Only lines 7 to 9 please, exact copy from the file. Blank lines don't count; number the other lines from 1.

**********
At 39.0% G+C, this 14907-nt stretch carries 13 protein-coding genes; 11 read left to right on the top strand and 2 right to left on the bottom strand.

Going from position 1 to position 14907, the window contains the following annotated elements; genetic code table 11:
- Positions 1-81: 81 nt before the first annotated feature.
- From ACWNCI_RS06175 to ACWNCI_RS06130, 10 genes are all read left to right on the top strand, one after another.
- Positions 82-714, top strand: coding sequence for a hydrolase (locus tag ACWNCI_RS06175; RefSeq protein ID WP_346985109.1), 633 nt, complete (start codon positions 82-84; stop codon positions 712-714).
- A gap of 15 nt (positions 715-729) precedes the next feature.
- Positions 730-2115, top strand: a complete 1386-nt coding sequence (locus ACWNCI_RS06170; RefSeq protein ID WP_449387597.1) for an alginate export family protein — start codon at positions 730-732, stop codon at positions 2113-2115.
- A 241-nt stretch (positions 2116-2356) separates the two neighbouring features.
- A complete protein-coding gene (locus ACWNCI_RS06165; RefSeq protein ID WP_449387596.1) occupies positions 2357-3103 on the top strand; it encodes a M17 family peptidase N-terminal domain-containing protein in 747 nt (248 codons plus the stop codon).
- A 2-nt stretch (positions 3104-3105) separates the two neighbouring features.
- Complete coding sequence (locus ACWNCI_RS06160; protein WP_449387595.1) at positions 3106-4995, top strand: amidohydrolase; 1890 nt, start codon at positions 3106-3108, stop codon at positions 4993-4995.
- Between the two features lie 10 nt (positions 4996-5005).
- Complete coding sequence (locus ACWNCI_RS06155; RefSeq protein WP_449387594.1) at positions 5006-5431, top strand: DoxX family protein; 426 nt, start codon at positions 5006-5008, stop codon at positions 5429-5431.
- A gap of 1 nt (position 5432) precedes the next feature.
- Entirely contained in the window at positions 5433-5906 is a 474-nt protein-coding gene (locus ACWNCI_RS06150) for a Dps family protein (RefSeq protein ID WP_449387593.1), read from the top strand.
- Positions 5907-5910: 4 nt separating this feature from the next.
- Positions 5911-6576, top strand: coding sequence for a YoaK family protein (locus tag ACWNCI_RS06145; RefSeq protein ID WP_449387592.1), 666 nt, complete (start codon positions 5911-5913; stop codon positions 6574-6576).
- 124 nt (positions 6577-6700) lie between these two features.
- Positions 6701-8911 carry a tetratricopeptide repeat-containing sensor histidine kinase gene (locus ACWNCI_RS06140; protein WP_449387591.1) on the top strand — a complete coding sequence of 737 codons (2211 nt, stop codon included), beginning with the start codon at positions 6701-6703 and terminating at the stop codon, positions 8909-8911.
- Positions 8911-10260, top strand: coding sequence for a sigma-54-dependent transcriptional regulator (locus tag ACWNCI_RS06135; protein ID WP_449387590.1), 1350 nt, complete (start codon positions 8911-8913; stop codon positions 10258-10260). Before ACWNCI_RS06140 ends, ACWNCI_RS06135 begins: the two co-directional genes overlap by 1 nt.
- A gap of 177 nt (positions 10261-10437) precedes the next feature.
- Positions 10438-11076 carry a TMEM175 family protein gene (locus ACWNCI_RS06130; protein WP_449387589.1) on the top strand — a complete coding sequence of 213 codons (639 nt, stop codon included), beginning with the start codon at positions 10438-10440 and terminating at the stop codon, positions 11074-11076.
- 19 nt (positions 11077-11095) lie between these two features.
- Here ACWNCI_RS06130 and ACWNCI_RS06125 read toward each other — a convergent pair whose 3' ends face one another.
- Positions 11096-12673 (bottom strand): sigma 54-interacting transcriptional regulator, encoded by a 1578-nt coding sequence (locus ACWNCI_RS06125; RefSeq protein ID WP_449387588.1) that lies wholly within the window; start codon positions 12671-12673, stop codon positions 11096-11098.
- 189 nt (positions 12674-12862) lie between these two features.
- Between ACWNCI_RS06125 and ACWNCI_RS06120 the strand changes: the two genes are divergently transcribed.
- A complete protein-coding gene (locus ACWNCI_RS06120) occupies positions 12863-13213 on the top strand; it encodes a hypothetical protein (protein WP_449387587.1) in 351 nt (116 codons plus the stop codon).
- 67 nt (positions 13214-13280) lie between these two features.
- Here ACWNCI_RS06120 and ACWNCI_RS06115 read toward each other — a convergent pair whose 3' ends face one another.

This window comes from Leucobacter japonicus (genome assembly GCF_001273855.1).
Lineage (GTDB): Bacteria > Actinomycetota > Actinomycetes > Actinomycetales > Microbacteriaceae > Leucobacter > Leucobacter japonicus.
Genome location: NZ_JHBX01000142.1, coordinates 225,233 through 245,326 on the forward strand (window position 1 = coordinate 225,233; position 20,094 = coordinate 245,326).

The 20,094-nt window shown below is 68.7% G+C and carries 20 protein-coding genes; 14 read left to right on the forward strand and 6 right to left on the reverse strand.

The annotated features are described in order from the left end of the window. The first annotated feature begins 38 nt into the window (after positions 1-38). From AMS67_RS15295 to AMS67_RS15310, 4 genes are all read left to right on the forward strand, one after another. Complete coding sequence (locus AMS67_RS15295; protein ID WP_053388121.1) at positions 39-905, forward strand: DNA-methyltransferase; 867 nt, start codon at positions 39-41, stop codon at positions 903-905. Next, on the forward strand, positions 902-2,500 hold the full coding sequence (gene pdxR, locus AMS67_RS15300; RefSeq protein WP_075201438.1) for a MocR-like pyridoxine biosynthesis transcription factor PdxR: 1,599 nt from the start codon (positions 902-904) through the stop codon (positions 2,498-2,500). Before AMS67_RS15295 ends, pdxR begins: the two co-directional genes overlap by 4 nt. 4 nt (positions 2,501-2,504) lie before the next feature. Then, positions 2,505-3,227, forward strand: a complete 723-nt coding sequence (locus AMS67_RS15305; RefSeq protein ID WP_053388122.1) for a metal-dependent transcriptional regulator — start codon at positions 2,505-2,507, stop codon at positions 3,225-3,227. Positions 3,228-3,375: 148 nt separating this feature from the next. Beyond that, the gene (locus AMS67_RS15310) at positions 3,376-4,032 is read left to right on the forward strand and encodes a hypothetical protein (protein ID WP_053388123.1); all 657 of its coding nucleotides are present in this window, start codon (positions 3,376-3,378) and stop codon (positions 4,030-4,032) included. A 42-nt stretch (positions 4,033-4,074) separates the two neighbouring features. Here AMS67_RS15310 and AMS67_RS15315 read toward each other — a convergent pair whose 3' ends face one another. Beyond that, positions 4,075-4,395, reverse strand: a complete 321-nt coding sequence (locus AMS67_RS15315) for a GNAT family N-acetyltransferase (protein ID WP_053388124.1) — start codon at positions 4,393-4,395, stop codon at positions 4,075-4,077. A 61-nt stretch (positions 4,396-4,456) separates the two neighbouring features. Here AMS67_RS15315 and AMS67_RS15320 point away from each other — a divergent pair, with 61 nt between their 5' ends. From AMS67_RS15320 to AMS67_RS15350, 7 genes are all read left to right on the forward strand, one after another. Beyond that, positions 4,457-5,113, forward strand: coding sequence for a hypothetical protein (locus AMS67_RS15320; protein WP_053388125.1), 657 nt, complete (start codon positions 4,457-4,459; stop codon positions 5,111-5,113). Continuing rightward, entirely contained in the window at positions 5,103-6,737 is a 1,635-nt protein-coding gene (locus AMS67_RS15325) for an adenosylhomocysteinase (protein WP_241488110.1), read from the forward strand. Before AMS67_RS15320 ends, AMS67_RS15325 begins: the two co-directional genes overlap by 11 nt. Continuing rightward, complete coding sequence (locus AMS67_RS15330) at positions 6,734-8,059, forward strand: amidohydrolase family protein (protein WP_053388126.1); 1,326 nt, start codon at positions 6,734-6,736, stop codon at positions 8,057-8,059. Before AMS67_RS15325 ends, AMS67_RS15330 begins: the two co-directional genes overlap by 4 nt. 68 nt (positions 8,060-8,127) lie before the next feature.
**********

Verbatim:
- Positions 730-2115, top strand: a complete 1386-nt coding sequence (locus ACWNCI_RS06170; RefSeq protein ID WP_449387597.1) for an alginate export family protein — start codon at positions 730-732, stop codon at positions 2113-2115.
- A 241-nt stretch (positions 2116-2356) separates the two neighbouring features.
- A complete protein-coding gene (locus ACWNCI_RS06165; RefSeq protein ID WP_449387596.1) occupies positions 2357-3103 on the top strand; it encodes a M17 family peptidase N-terminal domain-containing protein in 747 nt (248 codons plus the stop codon).